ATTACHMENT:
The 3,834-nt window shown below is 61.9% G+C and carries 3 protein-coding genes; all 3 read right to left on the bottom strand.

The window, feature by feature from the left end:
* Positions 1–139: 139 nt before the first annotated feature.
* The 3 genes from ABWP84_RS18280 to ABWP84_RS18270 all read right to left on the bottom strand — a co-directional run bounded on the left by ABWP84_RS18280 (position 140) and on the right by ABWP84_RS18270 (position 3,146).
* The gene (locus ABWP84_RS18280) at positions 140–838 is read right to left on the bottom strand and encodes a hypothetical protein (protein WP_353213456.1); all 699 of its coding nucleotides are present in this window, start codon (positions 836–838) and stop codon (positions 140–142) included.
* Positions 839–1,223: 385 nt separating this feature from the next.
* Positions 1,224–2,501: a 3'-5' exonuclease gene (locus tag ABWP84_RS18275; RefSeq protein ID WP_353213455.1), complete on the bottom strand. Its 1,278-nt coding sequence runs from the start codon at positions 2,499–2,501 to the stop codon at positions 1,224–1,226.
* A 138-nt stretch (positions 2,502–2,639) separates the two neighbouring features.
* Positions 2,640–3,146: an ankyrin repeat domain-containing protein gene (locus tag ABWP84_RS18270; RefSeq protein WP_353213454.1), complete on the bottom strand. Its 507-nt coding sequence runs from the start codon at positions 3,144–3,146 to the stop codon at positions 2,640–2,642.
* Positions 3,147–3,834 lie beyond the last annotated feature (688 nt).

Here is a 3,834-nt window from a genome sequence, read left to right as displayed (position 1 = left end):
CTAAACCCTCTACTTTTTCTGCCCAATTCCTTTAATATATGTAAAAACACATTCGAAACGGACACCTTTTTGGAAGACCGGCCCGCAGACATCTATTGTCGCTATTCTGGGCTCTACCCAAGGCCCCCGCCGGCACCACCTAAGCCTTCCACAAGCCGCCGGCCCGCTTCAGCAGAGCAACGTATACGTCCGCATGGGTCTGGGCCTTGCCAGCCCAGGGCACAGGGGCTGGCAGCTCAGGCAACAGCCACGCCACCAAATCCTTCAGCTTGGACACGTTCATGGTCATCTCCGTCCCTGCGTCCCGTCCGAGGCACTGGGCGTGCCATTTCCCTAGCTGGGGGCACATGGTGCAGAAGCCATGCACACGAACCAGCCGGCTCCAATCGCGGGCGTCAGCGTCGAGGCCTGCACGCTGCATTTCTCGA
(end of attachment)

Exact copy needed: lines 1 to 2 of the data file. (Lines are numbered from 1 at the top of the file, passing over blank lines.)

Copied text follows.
The 3,834-nt window shown below is 61.9% G+C and carries 3 protein-coding genes; all 3 read right to left on the bottom strand.

The window, feature by feature from the left end: